Another Spanish Bargain: Yonna 2003

borjaVintage close-outs are a tricky thing. They can be an amazing bargain, or a waste of time and money (my time, and my customers’ money).

So I flinched when I heard, “Down from $25.99 to the amazing low price of $12.99!! But wait! There’s more!!” Well, he didn’t say it quite like that, but I always think of late-night infomercial hucksters when I hear about deals that seem too good to be true.

So was this deal a bargain, or a bust?

The wine I’m talking about is Bodegas San Juan Bautista Yonna 2003. It’s from Spain, known for long-lived reds from the Rioja and Ribera del Duero regions. But this wine is from Campo de Borja, a relatively new wine producing area in Aragon province in northern Spain. I say “relatively new” because grapes have been grown there since Roman warriors marched across the Iberian Peninsula, scattering grape seeds and offspring along the way.

Up in Zaragoza (the much-more-romantic Spanish name for the region), the winters are cold and the summers are warm and dry. There’s a large Diurnal Temperature Shift, and if you’ve been reading my blog you know that’s techie talk for “Large Difference Between Daytime and Nighttime Temperatures.” This is a good thing because it helps create structure in the grapes, and contributes to the intensity of the flavors.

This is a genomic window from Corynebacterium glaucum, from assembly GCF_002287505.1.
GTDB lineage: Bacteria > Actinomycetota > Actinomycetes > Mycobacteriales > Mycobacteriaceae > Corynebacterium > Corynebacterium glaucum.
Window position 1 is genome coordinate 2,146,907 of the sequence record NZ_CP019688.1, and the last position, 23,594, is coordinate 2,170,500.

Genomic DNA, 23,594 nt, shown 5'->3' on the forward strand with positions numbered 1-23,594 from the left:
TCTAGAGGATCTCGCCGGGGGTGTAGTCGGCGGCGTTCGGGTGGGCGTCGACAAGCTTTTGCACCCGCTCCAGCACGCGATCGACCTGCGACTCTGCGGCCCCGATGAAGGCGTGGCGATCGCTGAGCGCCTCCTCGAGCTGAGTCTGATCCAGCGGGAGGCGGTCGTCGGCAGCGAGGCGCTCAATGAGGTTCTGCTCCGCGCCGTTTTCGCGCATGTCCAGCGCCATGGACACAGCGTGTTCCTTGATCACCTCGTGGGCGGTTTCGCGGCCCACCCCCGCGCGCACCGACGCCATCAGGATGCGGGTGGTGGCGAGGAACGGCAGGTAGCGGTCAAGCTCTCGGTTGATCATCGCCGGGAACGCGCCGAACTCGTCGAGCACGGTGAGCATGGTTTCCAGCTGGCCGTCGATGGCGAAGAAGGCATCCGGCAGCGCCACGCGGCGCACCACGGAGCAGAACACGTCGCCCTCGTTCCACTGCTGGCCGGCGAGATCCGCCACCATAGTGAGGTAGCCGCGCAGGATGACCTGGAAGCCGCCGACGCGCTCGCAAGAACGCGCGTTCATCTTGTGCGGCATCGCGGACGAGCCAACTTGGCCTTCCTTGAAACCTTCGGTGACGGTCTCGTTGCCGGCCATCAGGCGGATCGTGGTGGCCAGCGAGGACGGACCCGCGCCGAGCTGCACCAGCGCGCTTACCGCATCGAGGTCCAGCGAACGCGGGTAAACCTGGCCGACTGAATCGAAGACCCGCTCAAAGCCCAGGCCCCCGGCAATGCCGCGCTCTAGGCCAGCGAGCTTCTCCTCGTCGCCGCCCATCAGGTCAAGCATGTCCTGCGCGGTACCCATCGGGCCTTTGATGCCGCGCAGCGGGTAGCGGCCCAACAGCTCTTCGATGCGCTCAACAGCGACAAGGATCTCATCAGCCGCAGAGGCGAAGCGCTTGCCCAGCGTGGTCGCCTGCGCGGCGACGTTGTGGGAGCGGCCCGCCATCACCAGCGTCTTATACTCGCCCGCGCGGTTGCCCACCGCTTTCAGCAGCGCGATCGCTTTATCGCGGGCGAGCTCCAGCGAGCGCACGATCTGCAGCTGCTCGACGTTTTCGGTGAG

Yonna 2003 is a blend of several grapes common to Campo de Borja:¬† Garnacha, Tempranillo and Syrah. But these aren’t from just any vines: the Garnacha comes from 110-year-old vines and the Tempranillo from 40-year-olds. Those old vines reach deep into the earth and bring up complex flavors, and less vigorous, lower yields usually produce more intensity in the fruit. Yonna was also aged in 100% new oak barrels — that means that the influence of the oak should be more pronounced, maybe giving lots of spice and vanilla to the wine. Finally, it was bottled unfined and unfiltered, which means all the natural sediment¬† was left in the wine, again lending more depth and richness (one winemaker told me that filtering a wine is like making a stew and then taking out all the bits of meat and vegetables).

So what’s the verdict on Yonna 2003? It’s a Thumbs Up, for sure. The nose right off the bat was gentle and warm, with caramel, raisin, plum and spice. Little notes of the now-old wood crept in, giving it that “Hey, I’m an older wine” scent.

The palate was as soft as you’d expect, with very evolved tannins and sweet baked fruit flavors. There were raisins and plums there, but subdued and softened by the wood and age. The finish was velvety, with some sweet and smoky notes.

Not bad for half price. If you find any Yonna 2003, or better yet the Yonna 2005 from that spectacular vintage, be sure to grab some. Drink it now, and enjoy your bargain. Cheers!

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